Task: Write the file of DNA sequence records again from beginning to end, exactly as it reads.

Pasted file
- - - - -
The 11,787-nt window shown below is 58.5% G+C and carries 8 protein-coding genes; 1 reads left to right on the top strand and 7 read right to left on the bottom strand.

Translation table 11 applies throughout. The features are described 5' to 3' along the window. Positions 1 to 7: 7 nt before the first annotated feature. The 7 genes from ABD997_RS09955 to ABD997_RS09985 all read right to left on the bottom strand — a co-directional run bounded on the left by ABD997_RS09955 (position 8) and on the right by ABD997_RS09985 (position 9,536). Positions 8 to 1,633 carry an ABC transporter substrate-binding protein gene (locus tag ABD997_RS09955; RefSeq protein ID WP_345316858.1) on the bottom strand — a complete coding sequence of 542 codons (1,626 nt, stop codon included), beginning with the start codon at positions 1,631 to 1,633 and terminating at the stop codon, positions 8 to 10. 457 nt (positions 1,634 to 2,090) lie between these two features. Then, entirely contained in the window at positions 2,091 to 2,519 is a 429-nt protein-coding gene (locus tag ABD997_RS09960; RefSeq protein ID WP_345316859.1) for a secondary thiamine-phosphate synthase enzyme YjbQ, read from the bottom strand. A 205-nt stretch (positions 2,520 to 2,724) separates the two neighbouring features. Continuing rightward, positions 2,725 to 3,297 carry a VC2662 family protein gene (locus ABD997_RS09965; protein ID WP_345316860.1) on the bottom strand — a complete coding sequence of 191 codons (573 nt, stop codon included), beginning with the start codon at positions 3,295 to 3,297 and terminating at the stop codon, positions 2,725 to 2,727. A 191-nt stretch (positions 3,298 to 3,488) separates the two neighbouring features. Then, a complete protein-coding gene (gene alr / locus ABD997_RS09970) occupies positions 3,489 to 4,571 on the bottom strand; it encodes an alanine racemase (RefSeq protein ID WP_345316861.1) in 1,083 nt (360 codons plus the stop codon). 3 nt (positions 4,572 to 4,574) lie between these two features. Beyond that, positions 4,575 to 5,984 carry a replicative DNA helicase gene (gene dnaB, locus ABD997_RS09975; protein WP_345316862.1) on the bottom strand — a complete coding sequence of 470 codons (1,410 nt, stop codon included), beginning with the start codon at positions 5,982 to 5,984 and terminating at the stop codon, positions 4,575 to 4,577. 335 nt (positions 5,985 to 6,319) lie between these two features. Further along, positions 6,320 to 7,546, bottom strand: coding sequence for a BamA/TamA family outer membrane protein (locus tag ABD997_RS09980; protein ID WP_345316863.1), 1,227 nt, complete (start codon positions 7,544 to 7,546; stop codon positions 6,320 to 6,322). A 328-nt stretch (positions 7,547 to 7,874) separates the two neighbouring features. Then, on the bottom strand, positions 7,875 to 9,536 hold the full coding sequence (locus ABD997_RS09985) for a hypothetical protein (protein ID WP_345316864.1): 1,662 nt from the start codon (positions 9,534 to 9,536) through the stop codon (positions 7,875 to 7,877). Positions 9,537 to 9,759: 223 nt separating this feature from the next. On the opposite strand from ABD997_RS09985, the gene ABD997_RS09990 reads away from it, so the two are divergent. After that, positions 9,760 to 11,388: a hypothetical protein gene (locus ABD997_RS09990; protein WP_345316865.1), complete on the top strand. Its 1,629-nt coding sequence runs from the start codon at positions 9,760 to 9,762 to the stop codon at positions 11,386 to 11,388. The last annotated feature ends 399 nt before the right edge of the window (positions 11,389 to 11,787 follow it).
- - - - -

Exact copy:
The 11,787-nt window shown below is 58.5% G+C and carries 8 protein-coding genes; 1 reads left to right on the top strand and 7 read right to left on the bottom strand.

Translation table 11 applies throughout. The features are described 5' to 3' along the window. Positions 1 to 7: 7 nt before the first annotated feature. The 7 genes from ABD997_RS09955 to ABD997_RS09985 all read right to left on the bottom strand — a co-directional run bounded on the left by ABD997_RS09955 (position 8) and on the right by ABD997_RS09985 (position 9,536). Positions 8 to 1,633 carry an ABC transporter substrate-binding protein gene (locus tag ABD997_RS09955; RefSeq protein ID WP_345316858.1) on the bottom strand — a complete coding sequence of 542 codons (1,626 nt, stop codon included), beginning with the start codon at positions 1,631 to 1,633 and terminating at the stop codon, positions 8 to 10. 457 nt (positions 1,634 to 2,090) lie between these two features. Then, entirely contained in the window at positions 2,091 to 2,519 is a 429-nt protein-coding gene (locus tag ABD997_RS09960; RefSeq protein ID WP_345316859.1) for a secondary thiamine-phosphate synthase enzyme YjbQ, read from the bottom strand. A 205-nt stretch (positions 2,520 to 2,724) separates the two neighbouring features. Continuing rightward, positions 2,725 to 3,297 carry a VC2662 family protein gene (locus ABD997_RS09965; protein ID WP_345316860.1) on the bottom strand — a complete coding sequence of 191 codons (573 nt, stop codon included), beginning with the start codon at positions 3,295 to 3,297 and terminating at the stop codon, positions 2,725 to 2,727. A 191-nt stretch (positions 3,298 to 3,488) separates the two neighbouring features. Then, a complete protein-coding gene (gene alr / locus ABD997_RS09970) occupies positions 3,489 to 4,571 on the bottom strand; it encodes an alanine racemase (RefSeq protein ID WP_345316861.1) in 1,083 nt (360 codons plus the stop codon). 3 nt (positions 4,572 to 4,574) lie between these two features. Beyond that, positions 4,575 to 5,984 carry a replicative DNA helicase gene (gene dnaB, locus ABD997_RS09975; protein WP_345316862.1) on the bottom strand — a complete coding sequence of 470 codons (1,410 nt, stop codon included), beginning with the start codon at positions 5,982 to 5,984 and terminating at the stop codon, positions 4,575 to 4,577. 335 nt (positions 5,985 to 6,319) lie between these two features. Further along, positions 6,320 to 7,546, bottom strand: coding sequence for a BamA/TamA family outer membrane protein (locus tag ABD997_RS09980; protein ID WP_345316863.1), 1,227 nt, complete (start codon positions 7,544 to 7,546; stop codon positions 6,320 to 6,322). A 328-nt stretch (positions 7,547 to 7,874) separates the two neighbouring features. Then, on the bottom strand, positions 7,875 to 9,536 hold the full coding sequence (locus ABD997_RS09985) for a hypothetical protein (protein ID WP_345316864.1): 1,662 nt from the start codon (positions 9,534 to 9,536) through the stop codon (positions 7,875 to 7,877). Positions 9,537 to 9,759: 223 nt separating this feature from the next. On the opposite strand from ABD997_RS09985, the gene ABD997_RS09990 reads away from it, so the two are divergent. After that, positions 9,760 to 11,388: a hypothetical protein gene (locus ABD997_RS09990; protein WP_345316865.1), complete on the top strand. Its 1,629-nt coding sequence runs from the start codon at positions 9,760 to 9,762 to the stop codon at positions 11,386 to 11,388. The last annotated feature ends 399 nt before the right edge of the window (positions 11,389 to 11,787 follow it).